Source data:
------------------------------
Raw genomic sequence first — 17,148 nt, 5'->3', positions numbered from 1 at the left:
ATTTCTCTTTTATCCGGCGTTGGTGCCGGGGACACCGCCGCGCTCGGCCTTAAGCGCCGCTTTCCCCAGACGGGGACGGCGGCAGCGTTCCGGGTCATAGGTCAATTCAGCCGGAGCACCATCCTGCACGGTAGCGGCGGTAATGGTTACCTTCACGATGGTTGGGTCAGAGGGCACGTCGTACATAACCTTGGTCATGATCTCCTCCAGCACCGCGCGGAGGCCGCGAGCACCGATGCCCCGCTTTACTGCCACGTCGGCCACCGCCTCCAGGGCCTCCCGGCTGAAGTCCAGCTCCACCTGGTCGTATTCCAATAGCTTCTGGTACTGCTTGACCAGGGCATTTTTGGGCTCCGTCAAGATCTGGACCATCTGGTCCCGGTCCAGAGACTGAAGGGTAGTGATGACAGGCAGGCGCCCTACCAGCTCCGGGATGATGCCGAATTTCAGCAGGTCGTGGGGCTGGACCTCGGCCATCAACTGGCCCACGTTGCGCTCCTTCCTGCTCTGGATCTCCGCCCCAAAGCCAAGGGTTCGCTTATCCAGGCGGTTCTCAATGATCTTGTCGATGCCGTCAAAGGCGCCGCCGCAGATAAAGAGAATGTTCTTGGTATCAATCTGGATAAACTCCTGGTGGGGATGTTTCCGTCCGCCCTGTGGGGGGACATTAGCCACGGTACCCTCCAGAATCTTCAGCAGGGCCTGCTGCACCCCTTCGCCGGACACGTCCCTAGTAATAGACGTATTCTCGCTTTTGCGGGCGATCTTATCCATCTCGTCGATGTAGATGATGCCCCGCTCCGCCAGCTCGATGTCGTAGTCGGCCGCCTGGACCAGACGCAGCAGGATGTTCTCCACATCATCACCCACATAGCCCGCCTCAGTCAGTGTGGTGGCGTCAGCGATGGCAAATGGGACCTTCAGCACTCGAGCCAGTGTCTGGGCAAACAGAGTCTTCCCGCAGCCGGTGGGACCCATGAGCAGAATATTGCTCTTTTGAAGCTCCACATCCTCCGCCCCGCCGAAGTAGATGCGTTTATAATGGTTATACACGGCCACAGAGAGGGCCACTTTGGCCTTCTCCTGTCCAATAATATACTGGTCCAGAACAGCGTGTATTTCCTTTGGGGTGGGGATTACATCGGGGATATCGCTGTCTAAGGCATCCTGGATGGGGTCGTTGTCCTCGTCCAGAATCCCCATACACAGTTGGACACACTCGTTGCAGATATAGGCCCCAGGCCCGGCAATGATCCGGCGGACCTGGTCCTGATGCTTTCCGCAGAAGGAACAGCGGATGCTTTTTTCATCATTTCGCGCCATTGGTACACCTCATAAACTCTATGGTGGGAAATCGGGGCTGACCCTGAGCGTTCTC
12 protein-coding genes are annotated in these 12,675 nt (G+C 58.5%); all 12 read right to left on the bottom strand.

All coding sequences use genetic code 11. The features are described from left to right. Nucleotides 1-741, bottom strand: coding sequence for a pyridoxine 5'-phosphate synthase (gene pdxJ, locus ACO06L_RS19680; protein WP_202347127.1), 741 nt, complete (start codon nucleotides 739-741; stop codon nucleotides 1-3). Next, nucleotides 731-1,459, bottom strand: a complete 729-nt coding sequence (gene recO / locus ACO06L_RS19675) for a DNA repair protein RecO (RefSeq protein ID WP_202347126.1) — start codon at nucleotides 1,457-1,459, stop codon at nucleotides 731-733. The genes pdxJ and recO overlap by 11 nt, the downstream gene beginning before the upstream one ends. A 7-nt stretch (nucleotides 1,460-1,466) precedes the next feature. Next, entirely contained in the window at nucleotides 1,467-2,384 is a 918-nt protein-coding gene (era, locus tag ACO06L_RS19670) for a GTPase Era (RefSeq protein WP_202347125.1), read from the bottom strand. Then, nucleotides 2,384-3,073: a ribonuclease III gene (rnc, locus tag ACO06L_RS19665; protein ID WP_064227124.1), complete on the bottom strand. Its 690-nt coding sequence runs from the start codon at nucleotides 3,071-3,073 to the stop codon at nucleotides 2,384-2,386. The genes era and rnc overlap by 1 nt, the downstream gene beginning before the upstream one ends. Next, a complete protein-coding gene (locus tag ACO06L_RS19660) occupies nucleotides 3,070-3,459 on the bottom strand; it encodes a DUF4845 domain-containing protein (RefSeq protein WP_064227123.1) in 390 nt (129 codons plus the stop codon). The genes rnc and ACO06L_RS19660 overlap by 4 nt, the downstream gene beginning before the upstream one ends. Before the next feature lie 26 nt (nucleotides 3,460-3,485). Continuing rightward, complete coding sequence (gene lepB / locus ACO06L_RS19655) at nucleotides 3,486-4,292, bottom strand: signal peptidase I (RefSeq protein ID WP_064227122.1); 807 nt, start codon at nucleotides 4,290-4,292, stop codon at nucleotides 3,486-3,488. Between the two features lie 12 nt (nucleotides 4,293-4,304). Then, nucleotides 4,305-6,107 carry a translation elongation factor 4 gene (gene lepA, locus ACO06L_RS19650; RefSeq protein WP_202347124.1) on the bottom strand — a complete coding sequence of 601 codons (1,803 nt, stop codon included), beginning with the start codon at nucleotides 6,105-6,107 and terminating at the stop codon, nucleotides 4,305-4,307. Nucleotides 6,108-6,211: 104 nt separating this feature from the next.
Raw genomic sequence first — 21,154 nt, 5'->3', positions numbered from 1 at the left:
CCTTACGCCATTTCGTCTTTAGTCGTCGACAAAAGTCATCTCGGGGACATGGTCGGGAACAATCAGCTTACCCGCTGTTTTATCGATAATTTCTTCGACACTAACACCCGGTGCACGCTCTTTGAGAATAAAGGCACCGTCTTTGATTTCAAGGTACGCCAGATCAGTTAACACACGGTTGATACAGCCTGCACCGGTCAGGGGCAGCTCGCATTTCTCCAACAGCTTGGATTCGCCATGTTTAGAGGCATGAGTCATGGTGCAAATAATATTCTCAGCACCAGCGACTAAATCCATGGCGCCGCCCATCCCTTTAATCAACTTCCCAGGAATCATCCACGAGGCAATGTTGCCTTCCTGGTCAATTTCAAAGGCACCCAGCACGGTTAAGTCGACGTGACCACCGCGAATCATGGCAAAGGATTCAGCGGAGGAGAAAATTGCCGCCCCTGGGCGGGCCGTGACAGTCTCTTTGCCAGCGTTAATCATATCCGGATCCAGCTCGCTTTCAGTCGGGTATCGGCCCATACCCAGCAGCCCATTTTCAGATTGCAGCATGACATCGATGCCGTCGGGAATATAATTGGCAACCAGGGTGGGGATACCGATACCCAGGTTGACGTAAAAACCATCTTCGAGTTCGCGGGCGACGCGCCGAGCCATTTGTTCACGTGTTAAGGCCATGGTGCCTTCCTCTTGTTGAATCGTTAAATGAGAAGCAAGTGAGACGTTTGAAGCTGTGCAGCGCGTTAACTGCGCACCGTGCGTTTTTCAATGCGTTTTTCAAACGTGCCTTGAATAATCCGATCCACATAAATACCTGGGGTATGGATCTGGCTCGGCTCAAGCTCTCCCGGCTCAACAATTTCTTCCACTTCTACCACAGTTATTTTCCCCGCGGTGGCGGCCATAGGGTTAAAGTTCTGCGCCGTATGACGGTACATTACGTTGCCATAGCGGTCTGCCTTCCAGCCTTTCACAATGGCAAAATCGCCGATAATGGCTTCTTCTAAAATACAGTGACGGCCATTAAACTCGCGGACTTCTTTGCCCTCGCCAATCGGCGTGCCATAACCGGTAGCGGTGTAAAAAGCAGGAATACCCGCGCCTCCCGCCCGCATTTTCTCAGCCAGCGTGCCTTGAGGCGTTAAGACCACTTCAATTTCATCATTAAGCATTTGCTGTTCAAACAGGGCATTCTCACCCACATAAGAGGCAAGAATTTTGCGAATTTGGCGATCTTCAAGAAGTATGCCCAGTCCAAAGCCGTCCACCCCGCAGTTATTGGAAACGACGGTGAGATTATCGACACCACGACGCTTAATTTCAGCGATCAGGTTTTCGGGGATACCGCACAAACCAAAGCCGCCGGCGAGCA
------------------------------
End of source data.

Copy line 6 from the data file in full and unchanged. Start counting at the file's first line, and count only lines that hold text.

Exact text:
CCTTACGCCATTTCGTCTTTAGTCGTCGACAAAAGTCATCTCGGGGACATGGTCGGGAACAATCAGCTTACCCGCTGTTTTATCGATAATTTCTTCGACACTAACACCCGGTGCACGCTCTTTGAGAATAAAGGCACCGTCTTTGATTTCAAGGTACGCCAGATCAGTTAACACACGGTTGATACAGCCTGCACCGGTCAGGGGCAGCTCGCATTTCTCCAACAGCTTGGATTCGCCATGTTTAGAGGCATGAGTCATGGTGCAAATAATATTCTCAGCACCAGCGACTAAATCCATGGCGCCGCCCATCCCTTTAATCAACTTCCCAGGAATCATCCACGAGGCAATGTTGCCTTCCTGGTCAATTTCAAAGGCACCCAGCACGGTTAAGTCGACGTGACCACCGCGAATCATGGCAAAGGATTCAGCGGAGGAGAAAATTGCCGCCCCTGGGCGGGCCGTGACAGTCTCTTTGCCAGCGTTAATCATATCCGGATCCAGCTCGCTTTCAGTCGGGTATCGGCCCATACCCAGCAGCCCATTTTCAGATTGCAGCATGACATCGATGCCGTCGGGAATATAATTGGCAACCAGGGTGGGGATACCGATACCCAGGTTGACGTAAAAACCATCTTCGAGTTCGCGGGCGACGCGCCGAGCCATTTGTTCACGTGTTAAGGCCATGGTGCCTTCCTCTTGTTGAATCGTTAAATGAGAAGCAAGTGAGACGTTTGAAGCTGTGCAGCGCGTTAACTGCGCACCGTGCGTTTTTCAATGCGTTTTTCAAACGTGCCTTGAATAATCCGATCCACATAAATACCTGGGGTATGGATCTGGCTCGGCTCAAGCTCTCCCGGCTCAACAATTTCTTCCACTTCTACCACAGTTATTTTCCCCGCGGTGGCGGCCATAGGGTTAAAGTTCTGCGCCGTATGACGGTACATTACGTTGCCATAGCGGTCTGCCTTCCAGCCTTTCACAATGGCAAAATCGCCGATAATGGCTTCTTCTAAAATACAGTGACGGCCATTAAACTCGCGGACTTCTTTGCCCTCGCCAATCGGCGTGCCATAACCGGTAGCGGTGTAAAAAGCAGGAATACCCGCGCCTCCCGCCCGCATTTTCTCAGCCAGCGTGCCTTGAGGCGTTAAGACCACTTCAATTTCATCATTAAGCATTTGCTGTTCAAACAGGGCATTCTCACCCACATAAGAGGCAAGAATTTTGCGAATTTGGCGATCTTCAAGAAGTATGCCCAGTCCAAAGCCGTCCACCCCGCAGTTATTGGAAACGACGGTGAGATTATCGACACCACGACGCTTAATTTCAGCGATCAGGTTTTCGGGGATACCGCACAAACCAAAGCCGCCGGCGAGCA